Slang is not, in any case, the exclusive domain of ‘outlaws’ or people at the bottom of the social hierarchy. Green also discusses family and nursery slang (much of it probably female-coined), the slang of ‘respectable’ female occupations like nursing, and a number of historical cases where young women—not infrequently from the higher echelons of society—were the prime movers in the development of an identifiably female or female-centred form of youth slang. In these cases no one suggested that girls and women were incapable of inventing their own language; on the contrary, their linguistic creativity was used as a stick to beat them with. The Burlington Free Press complained in 1879 that

The poorest, feeblest and most vicious slang….is the fashionable slang which pollutes the lips of young girls. ‘Awfully jolly’, ‘Immense’, ‘Aint he a tumbler?’ ‘He has a great deal of the dog on today’.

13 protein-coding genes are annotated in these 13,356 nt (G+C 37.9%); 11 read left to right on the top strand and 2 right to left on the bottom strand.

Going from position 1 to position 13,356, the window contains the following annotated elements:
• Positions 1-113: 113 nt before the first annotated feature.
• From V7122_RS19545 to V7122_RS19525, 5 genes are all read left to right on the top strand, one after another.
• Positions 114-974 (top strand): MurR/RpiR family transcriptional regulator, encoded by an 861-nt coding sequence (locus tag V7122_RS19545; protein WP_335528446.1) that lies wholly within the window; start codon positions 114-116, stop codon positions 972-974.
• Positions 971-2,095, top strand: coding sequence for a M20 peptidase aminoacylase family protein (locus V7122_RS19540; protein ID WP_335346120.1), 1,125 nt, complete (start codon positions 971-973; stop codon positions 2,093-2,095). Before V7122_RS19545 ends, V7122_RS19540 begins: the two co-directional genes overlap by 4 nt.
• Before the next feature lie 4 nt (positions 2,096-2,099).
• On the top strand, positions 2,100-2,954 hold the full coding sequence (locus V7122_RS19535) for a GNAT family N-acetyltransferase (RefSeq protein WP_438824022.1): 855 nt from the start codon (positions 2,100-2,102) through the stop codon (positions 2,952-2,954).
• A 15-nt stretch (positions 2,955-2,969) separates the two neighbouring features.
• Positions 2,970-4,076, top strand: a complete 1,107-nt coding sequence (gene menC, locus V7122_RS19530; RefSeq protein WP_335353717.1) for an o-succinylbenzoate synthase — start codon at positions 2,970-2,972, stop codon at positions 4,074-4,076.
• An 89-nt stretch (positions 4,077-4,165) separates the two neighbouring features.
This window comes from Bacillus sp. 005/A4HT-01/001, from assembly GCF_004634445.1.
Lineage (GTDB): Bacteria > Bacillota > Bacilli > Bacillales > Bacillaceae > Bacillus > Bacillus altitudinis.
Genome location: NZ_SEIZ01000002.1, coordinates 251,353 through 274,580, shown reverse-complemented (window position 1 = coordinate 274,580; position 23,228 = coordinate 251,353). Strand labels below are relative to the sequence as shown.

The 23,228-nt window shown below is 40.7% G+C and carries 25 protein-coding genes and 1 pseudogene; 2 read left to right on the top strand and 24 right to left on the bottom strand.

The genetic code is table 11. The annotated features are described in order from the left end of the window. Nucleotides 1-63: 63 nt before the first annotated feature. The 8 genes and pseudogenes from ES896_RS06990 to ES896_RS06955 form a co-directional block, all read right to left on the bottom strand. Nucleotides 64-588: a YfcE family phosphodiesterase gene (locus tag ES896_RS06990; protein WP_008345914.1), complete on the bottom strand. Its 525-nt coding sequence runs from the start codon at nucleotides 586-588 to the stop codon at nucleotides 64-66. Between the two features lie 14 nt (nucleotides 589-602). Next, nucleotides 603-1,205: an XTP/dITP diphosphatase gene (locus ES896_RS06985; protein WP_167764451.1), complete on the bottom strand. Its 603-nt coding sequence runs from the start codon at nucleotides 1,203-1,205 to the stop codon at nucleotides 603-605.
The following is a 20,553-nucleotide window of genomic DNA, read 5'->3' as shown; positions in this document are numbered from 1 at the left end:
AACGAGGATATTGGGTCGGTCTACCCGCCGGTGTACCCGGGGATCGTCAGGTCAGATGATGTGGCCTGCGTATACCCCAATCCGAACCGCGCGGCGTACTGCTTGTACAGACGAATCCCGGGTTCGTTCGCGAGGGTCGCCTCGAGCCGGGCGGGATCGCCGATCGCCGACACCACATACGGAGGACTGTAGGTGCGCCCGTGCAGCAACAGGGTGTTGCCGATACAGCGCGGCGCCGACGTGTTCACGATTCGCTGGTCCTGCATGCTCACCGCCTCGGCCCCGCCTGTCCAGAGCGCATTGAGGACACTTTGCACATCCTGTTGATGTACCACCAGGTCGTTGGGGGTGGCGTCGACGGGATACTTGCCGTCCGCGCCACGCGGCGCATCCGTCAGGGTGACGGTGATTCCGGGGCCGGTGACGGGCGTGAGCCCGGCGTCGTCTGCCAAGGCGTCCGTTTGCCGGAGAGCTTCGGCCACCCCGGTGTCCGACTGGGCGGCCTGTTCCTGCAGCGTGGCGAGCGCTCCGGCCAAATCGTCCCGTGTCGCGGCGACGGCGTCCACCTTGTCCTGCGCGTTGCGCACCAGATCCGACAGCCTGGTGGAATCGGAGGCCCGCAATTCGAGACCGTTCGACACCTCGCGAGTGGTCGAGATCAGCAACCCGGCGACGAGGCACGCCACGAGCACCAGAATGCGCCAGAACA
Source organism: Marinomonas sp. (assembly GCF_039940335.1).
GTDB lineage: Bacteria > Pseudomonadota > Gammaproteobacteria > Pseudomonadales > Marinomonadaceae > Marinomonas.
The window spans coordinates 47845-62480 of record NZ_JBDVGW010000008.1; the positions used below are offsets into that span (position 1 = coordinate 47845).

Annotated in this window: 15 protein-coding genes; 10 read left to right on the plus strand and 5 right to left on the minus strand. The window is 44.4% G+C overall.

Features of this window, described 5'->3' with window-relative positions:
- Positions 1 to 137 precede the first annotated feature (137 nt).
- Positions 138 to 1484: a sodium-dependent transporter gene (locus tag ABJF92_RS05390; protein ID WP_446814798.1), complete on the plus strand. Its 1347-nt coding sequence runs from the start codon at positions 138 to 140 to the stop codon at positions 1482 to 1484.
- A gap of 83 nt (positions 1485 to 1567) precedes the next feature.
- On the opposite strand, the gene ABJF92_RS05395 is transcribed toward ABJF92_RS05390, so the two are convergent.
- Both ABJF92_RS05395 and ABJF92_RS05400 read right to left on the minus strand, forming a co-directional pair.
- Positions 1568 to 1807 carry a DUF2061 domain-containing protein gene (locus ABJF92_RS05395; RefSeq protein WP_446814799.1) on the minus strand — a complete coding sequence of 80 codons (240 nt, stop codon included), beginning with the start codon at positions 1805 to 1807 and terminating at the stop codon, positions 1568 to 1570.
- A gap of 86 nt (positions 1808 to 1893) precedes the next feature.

This writer was talking about the in-group language of the young middle-class women who were referred to, disapprovingly, as ‘fast young ladies’. The term ‘fast’, applied to men, meant a hedonist who devoted his life to pleasure; applied to young women, however, it meant

one who affects mannish habits, or makes herself conspicuous by some unfeminine accomplishment—talks slang, drives about in London, smokes cigarettes, is knowing in dogs, horses, etc.

The slang-using girl was seen as rejecting femininity, and with it her prospects of future happiness. ‘She thinks she is piquante and exciting’, complained one (male) writer in 1868, ‘and will not see that though men laugh with her they do not respect her, though they flirt with her they do not marry her’. He called for the return of the ‘simple and genuine girl of the past, with her tender little ways and pretty bashful modesty’.